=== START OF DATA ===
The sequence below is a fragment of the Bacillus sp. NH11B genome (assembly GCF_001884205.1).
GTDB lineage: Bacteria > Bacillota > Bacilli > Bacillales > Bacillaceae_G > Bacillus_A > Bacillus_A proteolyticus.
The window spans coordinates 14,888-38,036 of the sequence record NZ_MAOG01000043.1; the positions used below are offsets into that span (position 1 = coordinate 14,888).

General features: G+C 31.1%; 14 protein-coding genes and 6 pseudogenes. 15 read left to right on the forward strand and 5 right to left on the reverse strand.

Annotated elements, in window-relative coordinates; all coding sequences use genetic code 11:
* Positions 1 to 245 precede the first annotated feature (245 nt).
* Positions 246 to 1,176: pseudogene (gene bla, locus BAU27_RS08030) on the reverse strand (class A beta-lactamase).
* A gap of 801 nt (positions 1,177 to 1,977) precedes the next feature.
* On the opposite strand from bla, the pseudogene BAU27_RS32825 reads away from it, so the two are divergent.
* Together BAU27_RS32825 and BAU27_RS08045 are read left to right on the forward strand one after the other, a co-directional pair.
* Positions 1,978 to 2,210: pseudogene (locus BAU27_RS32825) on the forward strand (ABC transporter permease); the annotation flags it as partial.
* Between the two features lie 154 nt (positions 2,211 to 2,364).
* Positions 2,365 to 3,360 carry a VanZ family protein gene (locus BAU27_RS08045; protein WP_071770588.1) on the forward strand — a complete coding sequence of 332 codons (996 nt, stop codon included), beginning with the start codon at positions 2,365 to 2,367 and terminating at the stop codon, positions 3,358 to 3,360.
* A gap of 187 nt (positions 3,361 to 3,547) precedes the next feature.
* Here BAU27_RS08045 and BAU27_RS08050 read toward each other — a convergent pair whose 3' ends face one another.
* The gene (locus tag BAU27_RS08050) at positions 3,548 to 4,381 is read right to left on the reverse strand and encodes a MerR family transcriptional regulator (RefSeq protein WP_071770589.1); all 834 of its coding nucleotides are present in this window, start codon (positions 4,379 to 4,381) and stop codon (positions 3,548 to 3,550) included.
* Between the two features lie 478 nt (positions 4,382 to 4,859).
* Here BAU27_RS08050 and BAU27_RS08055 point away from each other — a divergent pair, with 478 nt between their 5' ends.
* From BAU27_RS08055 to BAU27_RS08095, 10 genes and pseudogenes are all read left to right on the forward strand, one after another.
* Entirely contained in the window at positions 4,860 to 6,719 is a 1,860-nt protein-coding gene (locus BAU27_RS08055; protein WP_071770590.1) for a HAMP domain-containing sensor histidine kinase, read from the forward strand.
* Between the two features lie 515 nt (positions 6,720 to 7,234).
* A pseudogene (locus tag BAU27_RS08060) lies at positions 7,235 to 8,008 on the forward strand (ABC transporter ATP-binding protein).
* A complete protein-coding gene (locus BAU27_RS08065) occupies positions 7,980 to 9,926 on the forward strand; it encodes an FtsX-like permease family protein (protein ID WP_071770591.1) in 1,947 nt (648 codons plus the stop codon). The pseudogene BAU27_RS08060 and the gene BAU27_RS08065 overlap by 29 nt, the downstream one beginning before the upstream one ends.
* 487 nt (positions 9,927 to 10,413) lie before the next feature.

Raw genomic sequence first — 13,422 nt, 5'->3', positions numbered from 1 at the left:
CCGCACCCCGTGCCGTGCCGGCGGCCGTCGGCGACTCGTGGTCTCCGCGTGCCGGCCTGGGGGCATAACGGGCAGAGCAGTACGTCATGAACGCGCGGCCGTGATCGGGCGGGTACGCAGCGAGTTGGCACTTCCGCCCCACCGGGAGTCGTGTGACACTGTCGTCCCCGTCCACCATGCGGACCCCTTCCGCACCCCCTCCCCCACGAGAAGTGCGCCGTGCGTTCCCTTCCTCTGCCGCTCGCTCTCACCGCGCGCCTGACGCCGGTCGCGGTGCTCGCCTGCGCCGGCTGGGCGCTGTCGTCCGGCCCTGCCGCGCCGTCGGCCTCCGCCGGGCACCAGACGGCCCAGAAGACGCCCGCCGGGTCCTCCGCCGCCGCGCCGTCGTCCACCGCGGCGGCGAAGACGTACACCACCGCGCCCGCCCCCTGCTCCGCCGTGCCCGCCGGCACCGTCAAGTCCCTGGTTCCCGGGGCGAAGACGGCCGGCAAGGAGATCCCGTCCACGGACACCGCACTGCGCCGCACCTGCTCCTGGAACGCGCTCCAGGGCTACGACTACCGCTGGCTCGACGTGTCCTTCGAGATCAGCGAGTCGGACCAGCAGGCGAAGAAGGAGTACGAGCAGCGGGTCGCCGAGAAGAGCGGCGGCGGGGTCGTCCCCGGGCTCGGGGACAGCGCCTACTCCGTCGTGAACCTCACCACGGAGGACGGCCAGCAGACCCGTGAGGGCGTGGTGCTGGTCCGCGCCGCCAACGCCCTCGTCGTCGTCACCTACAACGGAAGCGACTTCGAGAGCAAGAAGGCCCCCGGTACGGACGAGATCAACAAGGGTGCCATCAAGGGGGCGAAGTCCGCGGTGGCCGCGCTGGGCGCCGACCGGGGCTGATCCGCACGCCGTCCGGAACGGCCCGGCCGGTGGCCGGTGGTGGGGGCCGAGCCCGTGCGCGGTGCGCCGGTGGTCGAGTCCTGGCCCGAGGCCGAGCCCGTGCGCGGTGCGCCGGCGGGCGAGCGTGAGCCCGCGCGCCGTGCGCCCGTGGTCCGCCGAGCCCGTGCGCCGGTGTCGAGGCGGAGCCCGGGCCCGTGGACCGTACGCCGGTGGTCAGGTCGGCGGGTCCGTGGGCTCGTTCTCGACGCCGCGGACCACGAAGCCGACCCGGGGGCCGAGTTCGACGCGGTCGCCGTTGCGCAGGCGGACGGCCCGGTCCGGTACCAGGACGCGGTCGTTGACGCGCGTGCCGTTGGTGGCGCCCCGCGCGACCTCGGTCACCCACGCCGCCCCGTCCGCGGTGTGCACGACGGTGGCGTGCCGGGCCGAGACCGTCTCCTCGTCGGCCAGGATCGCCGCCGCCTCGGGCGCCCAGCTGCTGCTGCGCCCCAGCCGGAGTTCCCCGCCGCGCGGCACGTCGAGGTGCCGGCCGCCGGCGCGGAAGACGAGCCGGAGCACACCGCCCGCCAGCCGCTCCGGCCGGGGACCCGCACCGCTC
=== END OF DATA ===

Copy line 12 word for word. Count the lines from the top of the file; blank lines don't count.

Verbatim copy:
* Between the two features lie 154 nt (positions 2,211 to 2,364).